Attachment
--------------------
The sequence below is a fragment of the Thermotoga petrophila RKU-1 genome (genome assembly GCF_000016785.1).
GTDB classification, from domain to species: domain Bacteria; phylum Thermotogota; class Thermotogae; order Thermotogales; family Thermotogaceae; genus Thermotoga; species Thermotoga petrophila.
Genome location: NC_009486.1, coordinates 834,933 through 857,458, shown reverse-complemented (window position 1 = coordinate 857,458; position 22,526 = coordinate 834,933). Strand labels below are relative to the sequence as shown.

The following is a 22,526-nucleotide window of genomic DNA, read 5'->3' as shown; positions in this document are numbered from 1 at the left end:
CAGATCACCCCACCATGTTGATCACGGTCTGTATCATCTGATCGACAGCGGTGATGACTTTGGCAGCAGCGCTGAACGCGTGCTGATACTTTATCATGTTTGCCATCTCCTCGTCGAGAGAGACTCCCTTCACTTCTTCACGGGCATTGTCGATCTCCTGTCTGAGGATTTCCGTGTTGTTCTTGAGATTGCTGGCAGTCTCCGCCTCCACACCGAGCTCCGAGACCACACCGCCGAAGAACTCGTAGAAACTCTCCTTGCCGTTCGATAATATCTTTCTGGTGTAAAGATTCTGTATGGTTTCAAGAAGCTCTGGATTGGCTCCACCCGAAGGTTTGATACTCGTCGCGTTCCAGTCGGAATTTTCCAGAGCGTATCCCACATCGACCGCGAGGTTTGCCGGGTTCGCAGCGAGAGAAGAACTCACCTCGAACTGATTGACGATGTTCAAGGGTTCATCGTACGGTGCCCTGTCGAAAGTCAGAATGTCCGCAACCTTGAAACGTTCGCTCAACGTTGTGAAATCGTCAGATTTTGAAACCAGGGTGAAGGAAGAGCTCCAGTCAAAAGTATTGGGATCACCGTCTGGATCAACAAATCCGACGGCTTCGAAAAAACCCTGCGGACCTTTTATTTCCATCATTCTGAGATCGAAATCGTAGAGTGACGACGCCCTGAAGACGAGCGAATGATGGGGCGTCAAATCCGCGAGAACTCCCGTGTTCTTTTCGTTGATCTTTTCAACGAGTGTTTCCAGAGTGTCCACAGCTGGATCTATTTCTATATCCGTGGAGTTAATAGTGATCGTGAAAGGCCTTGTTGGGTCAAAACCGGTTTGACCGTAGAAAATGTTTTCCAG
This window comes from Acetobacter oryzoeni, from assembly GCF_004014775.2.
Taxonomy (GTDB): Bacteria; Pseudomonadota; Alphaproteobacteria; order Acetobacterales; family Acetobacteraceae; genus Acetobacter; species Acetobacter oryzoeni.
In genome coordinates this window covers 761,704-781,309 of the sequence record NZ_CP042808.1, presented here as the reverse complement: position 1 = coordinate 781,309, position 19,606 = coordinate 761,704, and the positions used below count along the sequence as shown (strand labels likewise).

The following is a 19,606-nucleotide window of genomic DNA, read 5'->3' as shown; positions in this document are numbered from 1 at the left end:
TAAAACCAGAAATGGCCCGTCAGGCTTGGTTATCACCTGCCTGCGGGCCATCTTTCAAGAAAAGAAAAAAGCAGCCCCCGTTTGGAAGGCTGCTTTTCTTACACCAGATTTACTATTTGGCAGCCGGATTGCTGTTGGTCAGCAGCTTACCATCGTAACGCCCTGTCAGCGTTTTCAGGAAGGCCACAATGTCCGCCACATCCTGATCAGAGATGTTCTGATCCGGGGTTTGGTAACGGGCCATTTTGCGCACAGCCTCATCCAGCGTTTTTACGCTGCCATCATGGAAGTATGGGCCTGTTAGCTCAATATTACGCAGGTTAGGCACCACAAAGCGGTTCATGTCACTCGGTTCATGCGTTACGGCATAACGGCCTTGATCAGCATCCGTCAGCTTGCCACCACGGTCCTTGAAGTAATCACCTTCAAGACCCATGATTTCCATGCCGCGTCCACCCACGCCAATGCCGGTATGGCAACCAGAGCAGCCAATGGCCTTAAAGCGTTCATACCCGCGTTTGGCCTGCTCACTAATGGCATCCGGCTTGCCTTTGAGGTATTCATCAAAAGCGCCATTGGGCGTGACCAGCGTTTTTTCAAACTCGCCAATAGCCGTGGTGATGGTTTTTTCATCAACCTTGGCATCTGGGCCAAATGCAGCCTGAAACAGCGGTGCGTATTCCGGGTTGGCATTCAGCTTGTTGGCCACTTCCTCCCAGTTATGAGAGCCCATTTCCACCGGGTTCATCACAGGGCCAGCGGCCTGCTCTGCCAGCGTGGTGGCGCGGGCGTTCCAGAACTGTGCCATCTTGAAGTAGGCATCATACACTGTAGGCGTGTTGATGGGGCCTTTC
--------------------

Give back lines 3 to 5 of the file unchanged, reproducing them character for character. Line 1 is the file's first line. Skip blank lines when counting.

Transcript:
Genome location: NC_009486.1, coordinates 834,933 through 857,458, shown reverse-complemented (window position 1 = coordinate 857,458; position 22,526 = coordinate 834,933). Strand labels below are relative to the sequence as shown.

The following is a 22,526-nucleotide window of genomic DNA, read 5'->3' as shown; positions in this document are numbered from 1 at the left end:
CAGATCACCCCACCATGTTGATCACGGTCTGTATCATCTGATCGACAGCGGTGATGACTTTGGCAGCAGCGCTGAACGCGTGCTGATACTTTATCATGTTTGCCATCTCCTCGTCGAGAGAGACTCCCTTCACTTCTTCACGGGCATTGTCGATCTCCTGTCTGAGGATTTCCGTGTTGTTCTTGAGATTGCTGGCAGTCTCCGCCTCCACACCGAGCTCCGAGACCACACCGCCGAAGAACTCGTAGAAACTCTCCTTGCCGTTCGATAATATCTTTCTGGTGTAAAGATTCTGTATGGTTTCAAGAAGCTCTGGATTGGCTCCACCCGAAGGTTTGATACTCGTCGCGTTCCAGTCGGAATTTTCCAGAGCGTATCCCACATCGACCGCGAGGTTTGCCGGGTTCGCAGCGAGAGAAGAACTCACCTCGAACTGATTGACGATGTTCAAGGGTTCATCGTACGGTGCCCTGTCGAAAGTCAGAATGTCCGCAACCTTGAAACGTTCGCTCAACGTTGTGAAATCGTCAGATTTTGAAACCAGGGTGAAGGAAGAGCTCCAGTCAAAAGTATTGGGATCACCGTCTGGATCAACAAATCCGACGGCTTCGAAAAAACCCTGCGGACCTTTTATTTCCATCATTCTGAGATCGAAATCGTAGAGTGACGACGCCCTGAAGACGAGCGAATGATGGGGCGTCAAATCCGCGAGAACTCCCGTGTTCTTTTCGTTGATCTTTTCAACGAGTGTTTCCAGAGTGTCCACAGCTGGATCTATTTCTATATCCGTGGAGTTAATAGTGATCGTGAAAGGCCTTGTTGGGTCAAAACCGGTTTGACCGTAGAAAATGTTTTCCAG